Standing before his players in the halftime locker room, Kirk Martin isn’t quite sure what to say. Earlier in the week, he’d scoffed when Temple’s coach vowed during a radio interview that his team would show Manvel “what it was like to get hit in the mouth.”
But that’s exactly what happens in an opening half that concludes with Preston getting gang-tackled in his own end zone for a safety that leaves the Mavericks down 11-7—the first time all season they’d trailed at halftime.
Martin removes his red baseball cap, rubs the back of his head and speaks gently. He is determined to remain upbeat. “That was about as bad as we could play offensively, and we’re only down by four,” the coach says. “Keep your head up and go unbuckle somebody.”
Throughout most of the school’s existence, Manvel has done just that. The Mavericks are 94-23 since becoming a varsity program in 2008, with this year’s undefeated squad winning its first 13 games by an average score of 50-12.
Much of that success can be attributed to Martin, the 47-year-old former college tight end. Standing 6’3” and still able to bench-press more than 300 pounds, the goateed Texan is imposing and gruff only to those who have never met him.
On any given weekday in late April and May, as many as 20 college coaches watch from the Mavericks sideline as players go through spring practice. Nick Saban, Jim Harbaugh, Bob Stoops and Mark Dantonio have all made stops in Manvel in recent years, along with almost every Division I head coach in Texas. In the past five years alone, 71 Mavericks players have signed college scholarships, leading one opposing coach to label Martin's program as a "clone factory."
A year ago, the attention the Mavericks receive created a problem within their own locker room. Martin says players became so consumed with recruiting rankings and scholarship offers—safety Deontay Anderson announced his commitment to Ole Miss in a video published by B/R that involved him jumping out of a plane—that they lost focus. Manvel still advanced to the state quarterfinals, but its three losses were the program’s most since 2010.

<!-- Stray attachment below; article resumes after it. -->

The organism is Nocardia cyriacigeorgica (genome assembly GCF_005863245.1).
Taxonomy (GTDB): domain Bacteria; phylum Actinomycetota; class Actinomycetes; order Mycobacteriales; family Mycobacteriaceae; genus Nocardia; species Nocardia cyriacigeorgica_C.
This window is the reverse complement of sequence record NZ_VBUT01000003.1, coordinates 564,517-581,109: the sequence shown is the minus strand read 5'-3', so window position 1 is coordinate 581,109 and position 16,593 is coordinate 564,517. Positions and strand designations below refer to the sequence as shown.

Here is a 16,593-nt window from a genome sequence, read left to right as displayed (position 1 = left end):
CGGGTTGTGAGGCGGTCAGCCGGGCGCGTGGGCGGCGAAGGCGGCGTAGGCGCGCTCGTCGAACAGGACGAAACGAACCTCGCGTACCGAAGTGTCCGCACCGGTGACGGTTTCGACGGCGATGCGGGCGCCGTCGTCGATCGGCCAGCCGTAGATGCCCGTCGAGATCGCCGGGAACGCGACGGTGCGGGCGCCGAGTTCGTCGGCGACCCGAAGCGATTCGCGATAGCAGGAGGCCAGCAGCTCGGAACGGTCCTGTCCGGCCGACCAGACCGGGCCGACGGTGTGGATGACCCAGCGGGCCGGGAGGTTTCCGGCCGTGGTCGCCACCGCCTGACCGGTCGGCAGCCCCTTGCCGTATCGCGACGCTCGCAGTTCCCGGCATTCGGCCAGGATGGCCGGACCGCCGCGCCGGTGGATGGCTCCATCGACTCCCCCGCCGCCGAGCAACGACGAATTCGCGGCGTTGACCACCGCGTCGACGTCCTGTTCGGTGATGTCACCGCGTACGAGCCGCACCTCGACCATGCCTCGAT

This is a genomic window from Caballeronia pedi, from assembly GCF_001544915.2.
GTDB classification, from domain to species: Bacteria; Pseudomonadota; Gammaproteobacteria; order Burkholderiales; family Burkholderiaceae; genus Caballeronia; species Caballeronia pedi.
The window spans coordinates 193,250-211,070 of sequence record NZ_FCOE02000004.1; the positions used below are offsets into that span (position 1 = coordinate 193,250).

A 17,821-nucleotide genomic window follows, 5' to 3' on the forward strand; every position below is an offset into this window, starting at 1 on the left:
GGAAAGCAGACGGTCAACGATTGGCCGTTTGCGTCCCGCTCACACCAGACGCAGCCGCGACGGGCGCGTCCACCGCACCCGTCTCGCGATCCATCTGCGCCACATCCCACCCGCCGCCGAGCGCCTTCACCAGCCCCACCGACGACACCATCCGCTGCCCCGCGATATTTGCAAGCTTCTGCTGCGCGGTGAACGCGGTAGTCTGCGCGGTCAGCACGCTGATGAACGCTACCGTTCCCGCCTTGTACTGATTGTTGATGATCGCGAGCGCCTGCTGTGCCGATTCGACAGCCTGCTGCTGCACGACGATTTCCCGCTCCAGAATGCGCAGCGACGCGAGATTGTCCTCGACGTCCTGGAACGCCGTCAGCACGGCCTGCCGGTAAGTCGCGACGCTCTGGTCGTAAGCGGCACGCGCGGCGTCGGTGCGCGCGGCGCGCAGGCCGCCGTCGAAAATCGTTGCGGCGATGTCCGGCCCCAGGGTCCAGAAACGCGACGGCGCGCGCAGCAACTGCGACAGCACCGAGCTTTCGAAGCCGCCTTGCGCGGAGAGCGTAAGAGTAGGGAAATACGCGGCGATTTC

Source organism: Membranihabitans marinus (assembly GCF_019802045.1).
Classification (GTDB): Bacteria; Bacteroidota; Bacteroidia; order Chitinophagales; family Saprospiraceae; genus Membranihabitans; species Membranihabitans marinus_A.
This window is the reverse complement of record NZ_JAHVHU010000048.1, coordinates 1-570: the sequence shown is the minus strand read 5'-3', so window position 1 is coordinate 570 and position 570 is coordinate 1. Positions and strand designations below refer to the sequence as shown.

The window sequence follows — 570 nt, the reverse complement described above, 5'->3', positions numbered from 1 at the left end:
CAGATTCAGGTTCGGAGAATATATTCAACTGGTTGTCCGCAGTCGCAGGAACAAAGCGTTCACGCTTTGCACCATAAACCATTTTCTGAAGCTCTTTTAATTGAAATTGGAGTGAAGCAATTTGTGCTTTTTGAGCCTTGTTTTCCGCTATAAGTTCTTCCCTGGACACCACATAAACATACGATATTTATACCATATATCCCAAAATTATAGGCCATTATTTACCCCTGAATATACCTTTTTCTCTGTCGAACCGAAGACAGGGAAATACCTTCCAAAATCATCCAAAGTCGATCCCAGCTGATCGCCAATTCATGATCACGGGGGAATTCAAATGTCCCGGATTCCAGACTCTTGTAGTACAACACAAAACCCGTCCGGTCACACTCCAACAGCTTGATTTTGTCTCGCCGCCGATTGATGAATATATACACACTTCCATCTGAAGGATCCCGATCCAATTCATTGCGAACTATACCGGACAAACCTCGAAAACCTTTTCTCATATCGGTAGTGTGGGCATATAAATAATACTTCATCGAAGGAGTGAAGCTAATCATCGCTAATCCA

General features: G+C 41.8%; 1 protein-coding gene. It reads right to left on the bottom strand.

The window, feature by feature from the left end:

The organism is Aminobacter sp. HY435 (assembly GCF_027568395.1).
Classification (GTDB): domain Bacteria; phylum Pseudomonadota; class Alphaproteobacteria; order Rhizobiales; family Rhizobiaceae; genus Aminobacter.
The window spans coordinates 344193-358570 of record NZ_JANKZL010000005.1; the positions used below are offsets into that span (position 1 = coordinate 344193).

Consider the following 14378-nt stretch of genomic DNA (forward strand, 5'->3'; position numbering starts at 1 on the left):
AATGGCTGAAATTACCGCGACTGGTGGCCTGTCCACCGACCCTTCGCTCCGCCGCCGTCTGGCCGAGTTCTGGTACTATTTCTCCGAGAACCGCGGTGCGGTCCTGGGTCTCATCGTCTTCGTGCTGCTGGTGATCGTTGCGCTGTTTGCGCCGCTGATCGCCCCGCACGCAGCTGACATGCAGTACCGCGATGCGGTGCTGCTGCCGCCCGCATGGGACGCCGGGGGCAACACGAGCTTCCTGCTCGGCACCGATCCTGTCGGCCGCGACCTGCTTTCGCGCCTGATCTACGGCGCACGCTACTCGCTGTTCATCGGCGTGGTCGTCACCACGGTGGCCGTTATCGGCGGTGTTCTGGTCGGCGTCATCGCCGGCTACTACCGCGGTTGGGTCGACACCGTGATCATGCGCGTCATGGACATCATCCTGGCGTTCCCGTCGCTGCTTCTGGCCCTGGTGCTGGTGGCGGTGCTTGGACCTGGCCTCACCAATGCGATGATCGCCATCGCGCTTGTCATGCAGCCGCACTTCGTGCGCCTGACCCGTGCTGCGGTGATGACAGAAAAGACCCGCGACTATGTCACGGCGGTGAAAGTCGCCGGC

“When a guy tries to encourage a teammate and that teammate responds by saying, ‘How many scholarship offers you got?’…that becomes poison,” Martin says. “That’s when teams start to crumble within. It can’t be about that.”
At a meeting of seniors the Sunday before the start of August two-a-days, Stokes stood before the squad and said he “didn’t want to hear one word about a scholarship.” Apparently, the speech resonated, as the Mavericks now list unity—not talent and athleticism—as the biggest reason for their success.
“We’re getting these kids when they’re at a very influential age,” Martin says. “We have a chance to help mold their character and their work ethic and their personality. We’re in this to change lives.”
It’s a passion Martin carries into his own home.
“When a guy tries to encourage a teammate and that teammate responds by saying, ‘How many scholarship offers you got?’ … That’s when teams start to crumble within. It can’t be about that.”
On Christmas Eve in 2012, an eighth-grader named London Harris and his mother, Natasha, knocked on the coach’s front door. Natasha told the Martins she was having surgery to remove a tumor on her ovary and needed someone to watch 13-year-old London for a few weeks. London was no stranger to the Martins, having lived down the street from them for a semester as a third-grader, when he became close friends with Martin’s son, Kason.
Since then, London had attended nine elementary schools. His father, Manuel, was serving a 10-year sentence in federal prison for money laundering, and Natasha often left London and his older brother with various friends and relatives for months as she struggled to balance her role as a mother with her job at UPS.
The Martins took London into their home that evening, hurrying to the store to buy him last-minute Christmas presents and giving him a bed in the same room as their eldest son, Koda, who is now an offensive lineman at Texas A&M.
After weeks turned into months, Kirk contacted Natasha and told her he’d like London’s stay to become permanent. She agreed.
“Coach Martin became a father figure,” London says. “He gave me someone to look up to.”
The life lessons he has learned from Kirk have paid dividends on the football field, where London—a 6’2”, 210-pound linebacker with 4.4 speed—leads Manvel in tackles.
London has maintained a relationship with Natasha, whom he still sees multiple weekends each month. He’s also reconnected with his father, who received an early release from prison in August and now lives in a halfway house in Houston.
“I’m glad they’re in my life,” London says, “but I know that I’m where I am today because of God and Coach Martin.”
That explains London’s decision last spring to commit to Texas State in nearby San Marcos. Even though bigger schools are beginning to show interest, London is reluctant to venture too far from the family that shaped him.
College, though, is the last thing on London’s mind as he jogs back onto the AT&T Stadium field for the second half against Temple, determined that this game won’t be his last as a Maverick.